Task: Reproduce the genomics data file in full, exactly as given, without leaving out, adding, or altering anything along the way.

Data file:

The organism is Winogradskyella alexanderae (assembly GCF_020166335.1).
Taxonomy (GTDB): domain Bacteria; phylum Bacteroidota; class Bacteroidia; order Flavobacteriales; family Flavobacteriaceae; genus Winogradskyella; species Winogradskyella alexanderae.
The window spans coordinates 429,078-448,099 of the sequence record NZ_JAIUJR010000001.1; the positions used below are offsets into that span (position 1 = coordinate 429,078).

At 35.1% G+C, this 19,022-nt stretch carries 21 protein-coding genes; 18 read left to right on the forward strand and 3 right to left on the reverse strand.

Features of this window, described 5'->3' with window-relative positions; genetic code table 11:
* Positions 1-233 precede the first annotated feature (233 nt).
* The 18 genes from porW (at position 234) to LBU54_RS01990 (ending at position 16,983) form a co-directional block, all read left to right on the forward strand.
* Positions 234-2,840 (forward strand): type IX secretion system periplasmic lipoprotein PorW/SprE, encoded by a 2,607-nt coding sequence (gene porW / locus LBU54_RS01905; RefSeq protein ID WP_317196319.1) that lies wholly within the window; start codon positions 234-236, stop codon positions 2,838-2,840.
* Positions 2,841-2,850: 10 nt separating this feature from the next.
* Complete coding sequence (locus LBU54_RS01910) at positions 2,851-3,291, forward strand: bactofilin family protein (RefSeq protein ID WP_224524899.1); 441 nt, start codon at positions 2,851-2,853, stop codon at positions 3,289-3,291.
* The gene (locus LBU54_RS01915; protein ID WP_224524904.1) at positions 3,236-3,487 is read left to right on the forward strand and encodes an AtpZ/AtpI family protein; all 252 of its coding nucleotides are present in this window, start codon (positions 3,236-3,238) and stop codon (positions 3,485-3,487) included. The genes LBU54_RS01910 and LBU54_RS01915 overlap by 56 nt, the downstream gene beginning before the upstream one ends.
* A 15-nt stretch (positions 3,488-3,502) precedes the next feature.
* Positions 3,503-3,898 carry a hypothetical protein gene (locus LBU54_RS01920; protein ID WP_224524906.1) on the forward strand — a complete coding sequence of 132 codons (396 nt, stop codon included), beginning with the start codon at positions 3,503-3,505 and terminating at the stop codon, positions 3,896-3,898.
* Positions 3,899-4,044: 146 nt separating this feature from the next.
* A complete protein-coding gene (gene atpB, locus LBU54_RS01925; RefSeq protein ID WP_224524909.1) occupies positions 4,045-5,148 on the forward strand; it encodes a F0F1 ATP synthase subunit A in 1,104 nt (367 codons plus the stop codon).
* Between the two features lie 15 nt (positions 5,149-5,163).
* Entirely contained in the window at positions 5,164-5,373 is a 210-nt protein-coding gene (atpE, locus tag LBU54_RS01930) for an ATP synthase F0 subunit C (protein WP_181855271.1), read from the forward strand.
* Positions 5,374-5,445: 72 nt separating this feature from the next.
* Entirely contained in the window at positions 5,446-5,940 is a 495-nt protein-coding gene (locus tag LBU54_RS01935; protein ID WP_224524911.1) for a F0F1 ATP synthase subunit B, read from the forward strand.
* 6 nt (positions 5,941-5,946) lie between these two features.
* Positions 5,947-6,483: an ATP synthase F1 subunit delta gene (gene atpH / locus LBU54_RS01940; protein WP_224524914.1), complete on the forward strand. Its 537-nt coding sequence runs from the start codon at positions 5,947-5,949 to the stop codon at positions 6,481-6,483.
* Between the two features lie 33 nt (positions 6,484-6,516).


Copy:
The organism is Winogradskyella alexanderae (assembly GCF_020166335.1).
Taxonomy (GTDB): domain Bacteria; phylum Bacteroidota; class Bacteroidia; order Flavobacteriales; family Flavobacteriaceae; genus Winogradskyella; species Winogradskyella alexanderae.
The window spans coordinates 429,078-448,099 of the sequence record NZ_JAIUJR010000001.1; the positions used below are offsets into that span (position 1 = coordinate 429,078).

At 35.1% G+C, this 19,022-nt stretch carries 21 protein-coding genes; 18 read left to right on the forward strand and 3 right to left on the reverse strand.

Features of this window, described 5'->3' with window-relative positions; genetic code table 11:
* Positions 1-233 precede the first annotated feature (233 nt).
* The 18 genes from porW (at position 234) to LBU54_RS01990 (ending at position 16,983) form a co-directional block, all read left to right on the forward strand.
* Positions 234-2,840 (forward strand): type IX secretion system periplasmic lipoprotein PorW/SprE, encoded by a 2,607-nt coding sequence (gene porW / locus LBU54_RS01905; RefSeq protein ID WP_317196319.1) that lies wholly within the window; start codon positions 234-236, stop codon positions 2,838-2,840.
* Positions 2,841-2,850: 10 nt separating this feature from the next.
* Complete coding sequence (locus LBU54_RS01910) at positions 2,851-3,291, forward strand: bactofilin family protein (RefSeq protein ID WP_224524899.1); 441 nt, start codon at positions 2,851-2,853, stop codon at positions 3,289-3,291.
* The gene (locus LBU54_RS01915; protein ID WP_224524904.1) at positions 3,236-3,487 is read left to right on the forward strand and encodes an AtpZ/AtpI family protein; all 252 of its coding nucleotides are present in this window, start codon (positions 3,236-3,238) and stop codon (positions 3,485-3,487) included. The genes LBU54_RS01910 and LBU54_RS01915 overlap by 56 nt, the downstream gene beginning before the upstream one ends.
* A 15-nt stretch (positions 3,488-3,502) precedes the next feature.
* Positions 3,503-3,898 carry a hypothetical protein gene (locus LBU54_RS01920; protein ID WP_224524906.1) on the forward strand — a complete coding sequence of 132 codons (396 nt, stop codon included), beginning with the start codon at positions 3,503-3,505 and terminating at the stop codon, positions 3,896-3,898.
* Positions 3,899-4,044: 146 nt separating this feature from the next.
* A complete protein-coding gene (gene atpB, locus LBU54_RS01925; RefSeq protein ID WP_224524909.1) occupies positions 4,045-5,148 on the forward strand; it encodes a F0F1 ATP synthase subunit A in 1,104 nt (367 codons plus the stop codon).
* Between the two features lie 15 nt (positions 5,149-5,163).
* Entirely contained in the window at positions 5,164-5,373 is a 210-nt protein-coding gene (atpE, locus tag LBU54_RS01930) for an ATP synthase F0 subunit C (protein WP_181855271.1), read from the forward strand.
* Positions 5,374-5,445: 72 nt separating this feature from the next.
* Entirely contained in the window at positions 5,446-5,940 is a 495-nt protein-coding gene (locus tag LBU54_RS01935; protein ID WP_224524911.1) for a F0F1 ATP synthase subunit B, read from the forward strand.
* 6 nt (positions 5,941-5,946) lie between these two features.
* Positions 5,947-6,483: an ATP synthase F1 subunit delta gene (gene atpH / locus LBU54_RS01940; protein WP_224524914.1), complete on the forward strand. Its 537-nt coding sequence runs from the start codon at positions 5,947-5,949 to the stop codon at positions 6,481-6,483.
* Between the two features lie 33 nt (positions 6,484-6,516).